Jimmy Fallon’s first “Tonight Show” monologue in 11 days took a long, hard look in the mirror.
The late-night host drew outrage last week after a 2000 “Saturday Night Live” sketch resurfaced, in which Fallon wore blackface makeup to impersonate co-star Chris Rock. The controversial clip went viral on Memorial Day — the same day African-American George Floyd died in Minnesota police custody after a white officer kneeled on his neck for several minutes. That was also around the time that a white former Franklin Templeton employee was caught on video calling the police on a bird watcher who had asked her to leash her dog, and warning him that she was going to tell the officers that an African-American man was threatening her life.
Fallon’s blackface sketch went viral along with those high-profile racial injustices, and by Tuesday the hashtag #JimmyFallonIsOverParty was trending on Twitter (NYS:TWTR) , along with calls on the Comcast-owned (NAS:CMCSA) network NBC to fire the host and cancel the long-running show.
While Fallon tweeted an apology last Tuesday, saying “there is no excuse for this” and I am very sorry for making this unquestionably offensive decision,” he was otherwise quiet while taking the week off for Memorial Day.
He broke that silence with his return to the air on Monday night, opening his remote show by telling viewers, “Seeing what is going on in our country, I’m not going to have a normal show tonight. … I’m going to start this personally, and then expand out, because that’s where we all need to start: with ourselves, and looking at ourselves in the mirror.”
Fallon revealed he was “horrified” upon re-examining his Rock impression while wearing blackface makeup. “Not [horrified] of people trying to ‘cancel’ me or cancel this show, which is scary enough. The thing that haunted me the most was, how do I say I love this person?” he said, referring to Rock. “I respect this guy more than I respect most humans.”
He then revealed that he had been advised to “just stay quiet and not say anything” at first, and admitted he had been afraid of saying the “wrong” thing or making the situation worse — eventually deciding to reject that advice:
‘I realized that I can’t not say I’m horrified and I’m sorry and I’m embarrassed. I realized that the silence is the biggest crime that white guys like me and the rest of us are doing — staying silent.’
His first guest, NAACP President Derrick Johnson, applauded Fallon’s monologue. “That was powerful, but, most importantly, it’s about courage,” Johnson said. “In this time of many people searching for answers, and just the display of anger and hopelessness and wandering, more people need to speak ... with a really authentic voice.”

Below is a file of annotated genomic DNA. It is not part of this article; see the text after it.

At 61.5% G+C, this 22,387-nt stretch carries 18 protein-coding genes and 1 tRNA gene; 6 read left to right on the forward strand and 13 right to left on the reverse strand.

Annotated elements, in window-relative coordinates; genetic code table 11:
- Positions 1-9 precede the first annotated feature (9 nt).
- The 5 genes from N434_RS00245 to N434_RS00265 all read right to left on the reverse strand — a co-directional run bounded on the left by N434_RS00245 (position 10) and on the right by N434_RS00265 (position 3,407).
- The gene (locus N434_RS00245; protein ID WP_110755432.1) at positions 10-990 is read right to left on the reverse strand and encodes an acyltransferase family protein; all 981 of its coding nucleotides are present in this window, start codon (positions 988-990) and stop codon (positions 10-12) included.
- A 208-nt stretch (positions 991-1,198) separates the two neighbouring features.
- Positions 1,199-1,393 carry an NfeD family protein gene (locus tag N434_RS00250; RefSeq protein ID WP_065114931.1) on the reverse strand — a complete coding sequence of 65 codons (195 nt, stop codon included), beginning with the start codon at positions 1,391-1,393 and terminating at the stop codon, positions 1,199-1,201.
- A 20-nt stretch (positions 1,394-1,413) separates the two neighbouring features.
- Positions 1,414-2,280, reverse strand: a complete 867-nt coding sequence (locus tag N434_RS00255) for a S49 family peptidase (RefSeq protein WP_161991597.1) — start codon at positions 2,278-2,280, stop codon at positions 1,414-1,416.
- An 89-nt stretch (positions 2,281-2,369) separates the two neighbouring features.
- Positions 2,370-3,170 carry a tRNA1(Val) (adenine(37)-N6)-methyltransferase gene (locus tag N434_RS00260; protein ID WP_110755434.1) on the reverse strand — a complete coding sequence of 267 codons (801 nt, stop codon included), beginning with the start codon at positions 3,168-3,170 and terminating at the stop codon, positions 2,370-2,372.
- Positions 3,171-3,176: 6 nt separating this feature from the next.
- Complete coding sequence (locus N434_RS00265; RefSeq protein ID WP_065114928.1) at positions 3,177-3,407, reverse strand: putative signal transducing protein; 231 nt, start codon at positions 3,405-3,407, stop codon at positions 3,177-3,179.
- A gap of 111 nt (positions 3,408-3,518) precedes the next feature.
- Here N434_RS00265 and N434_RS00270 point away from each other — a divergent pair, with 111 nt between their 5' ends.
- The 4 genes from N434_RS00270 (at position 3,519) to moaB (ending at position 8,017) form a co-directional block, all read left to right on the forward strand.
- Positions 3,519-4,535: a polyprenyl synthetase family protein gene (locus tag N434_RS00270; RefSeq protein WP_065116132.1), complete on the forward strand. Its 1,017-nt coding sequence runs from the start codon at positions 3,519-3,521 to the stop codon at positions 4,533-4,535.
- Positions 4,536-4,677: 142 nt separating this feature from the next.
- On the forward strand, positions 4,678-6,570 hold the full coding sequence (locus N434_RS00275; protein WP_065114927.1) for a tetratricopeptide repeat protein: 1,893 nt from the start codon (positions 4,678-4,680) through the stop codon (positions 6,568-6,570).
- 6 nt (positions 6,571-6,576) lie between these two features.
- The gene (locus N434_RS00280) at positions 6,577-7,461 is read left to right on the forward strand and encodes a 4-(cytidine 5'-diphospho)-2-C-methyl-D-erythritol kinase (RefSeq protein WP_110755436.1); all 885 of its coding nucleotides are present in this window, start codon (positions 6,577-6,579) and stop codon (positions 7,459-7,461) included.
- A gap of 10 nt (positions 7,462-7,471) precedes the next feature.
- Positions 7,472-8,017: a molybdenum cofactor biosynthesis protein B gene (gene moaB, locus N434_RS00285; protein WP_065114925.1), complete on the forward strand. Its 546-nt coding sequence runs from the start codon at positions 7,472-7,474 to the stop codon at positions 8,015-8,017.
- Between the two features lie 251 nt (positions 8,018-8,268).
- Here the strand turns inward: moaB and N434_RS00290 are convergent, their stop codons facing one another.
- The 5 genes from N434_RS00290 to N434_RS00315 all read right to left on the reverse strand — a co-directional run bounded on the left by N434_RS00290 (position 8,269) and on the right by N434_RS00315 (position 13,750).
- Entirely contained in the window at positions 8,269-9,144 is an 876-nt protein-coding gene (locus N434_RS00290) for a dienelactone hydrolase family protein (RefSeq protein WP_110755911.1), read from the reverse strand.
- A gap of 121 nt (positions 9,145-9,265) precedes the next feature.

He and Fallon also discussed ways that the talk-show host and other people outside of the African-American community can be better allies, and take responsibility for both their conscious and unconscious actions.
“Racism is a learned behavior for us,” Johnson said. “To unlearn a behavior, we have to be honest about it, create spaces where we can talk about it, but, most importantly, be the example we want to see.” He also pushed for people to keep this dialogue open, rather than having “a quick-fix outpouring, and then they go back to their corner.”
Fallon also vowed to keep in touch with Johnson to check on his progress, and shared the link for the NAACP for viewers who want to fight racism.
Watch Fallon’s monologue here:
This mea culpa aired amid another night of civil unrest across the country in the wake of Floyd’s death last week. More than 5,600 people nationwide have been arrested over the past week for such offenses as stealing, blocking highways and breaking curfew.
On Monday, President Donald Trump threatened to mobilize the U.S. military to keep the peace across the nation. His probable Democratic presidential opponent, Joe Biden, called Floyd’s death “a wake-up call” on Tuesday morning, and blasted the president for being “more interested in serving the passions of his base than the needs of the people in his care.”
Meanwhile, Floyd’s brother made an emotional plea for protestors to “do this peacefully, please,” while standing in the Minneapolis street where his brother was pinned to the pavement with an officer’s knee on his neck.